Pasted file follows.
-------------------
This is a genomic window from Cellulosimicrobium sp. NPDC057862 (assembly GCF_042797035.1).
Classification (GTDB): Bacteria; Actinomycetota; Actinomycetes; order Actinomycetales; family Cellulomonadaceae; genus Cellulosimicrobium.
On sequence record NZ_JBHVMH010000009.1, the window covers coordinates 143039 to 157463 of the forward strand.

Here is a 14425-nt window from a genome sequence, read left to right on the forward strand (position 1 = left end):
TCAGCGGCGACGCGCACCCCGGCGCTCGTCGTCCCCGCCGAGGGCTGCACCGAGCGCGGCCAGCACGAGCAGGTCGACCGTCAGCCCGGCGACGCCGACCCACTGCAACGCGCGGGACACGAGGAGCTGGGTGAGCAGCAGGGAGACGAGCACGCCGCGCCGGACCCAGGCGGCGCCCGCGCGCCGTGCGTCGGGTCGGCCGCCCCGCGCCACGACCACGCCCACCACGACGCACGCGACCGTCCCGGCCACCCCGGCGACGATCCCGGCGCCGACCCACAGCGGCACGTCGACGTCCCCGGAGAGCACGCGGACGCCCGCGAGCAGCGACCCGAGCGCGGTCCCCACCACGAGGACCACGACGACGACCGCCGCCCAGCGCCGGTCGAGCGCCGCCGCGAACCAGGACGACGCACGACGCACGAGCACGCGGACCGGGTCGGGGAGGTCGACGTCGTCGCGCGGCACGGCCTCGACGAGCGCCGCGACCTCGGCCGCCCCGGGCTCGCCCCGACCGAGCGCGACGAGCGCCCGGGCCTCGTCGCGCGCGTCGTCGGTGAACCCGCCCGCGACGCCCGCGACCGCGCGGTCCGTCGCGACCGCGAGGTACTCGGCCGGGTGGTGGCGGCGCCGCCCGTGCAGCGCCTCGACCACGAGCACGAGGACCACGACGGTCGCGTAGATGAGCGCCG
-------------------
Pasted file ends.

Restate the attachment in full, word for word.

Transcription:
This is a genomic window from Cellulosimicrobium sp. NPDC057862 (assembly GCF_042797035.1).
Classification (GTDB): Bacteria; Actinomycetota; Actinomycetes; order Actinomycetales; family Cellulomonadaceae; genus Cellulosimicrobium.
On sequence record NZ_JBHVMH010000009.1, the window covers coordinates 143039 to 157463 of the forward strand.

Here is a 14425-nt window from a genome sequence, read left to right on the forward strand (position 1 = left end):
TCAGCGGCGACGCGCACCCCGGCGCTCGTCGTCCCCGCCGAGGGCTGCACCGAGCGCGGCCAGCACGAGCAGGTCGACCGTCAGCCCGGCGACGCCGACCCACTGCAACGCGCGGGACACGAGGAGCTGGGTGAGCAGCAGGGAGACGAGCACGCCGCGCCGGACCCAGGCGGCGCCCGCGCGCCGTGCGTCGGGTCGGCCGCCCCGCGCCACGACCACGCCCACCACGACGCACGCGACCGTCCCGGCCACCCCGGCGACGATCCCGGCGCCGACCCACAGCGGCACGTCGACGTCCCCGGAGAGCACGCGGACGCCCGCGAGCAGCGACCCGAGCGCGGTCCCCACCACGAGGACCACGACGACGACCGCCGCCCAGCGCCGGTCGAGCGCCGCCGCGAACCAGGACGACGCACGACGCACGAGCACGCGGACCGGGTCGGGGAGGTCGACGTCGTCGCGCGGCACGGCCTCGACGAGCGCCGCGACCTCGGCCGCCCCGGGCTCGCCCCGACCGAGCGCGACGAGCGCCCGGGCCTCGTCGCGCGCGTCGTCGGTGAACCCGCCCGCGACGCCCGCGACCGCGCGGTCCGTCGCGACCGCGAGGTACTCGGCCGGGTGGTGGCGGCGCCGCCCGTGCAGCGCCTCGACCACGAGCACGAGGACCACGACGGTCGCGTAGATGAGCGCCG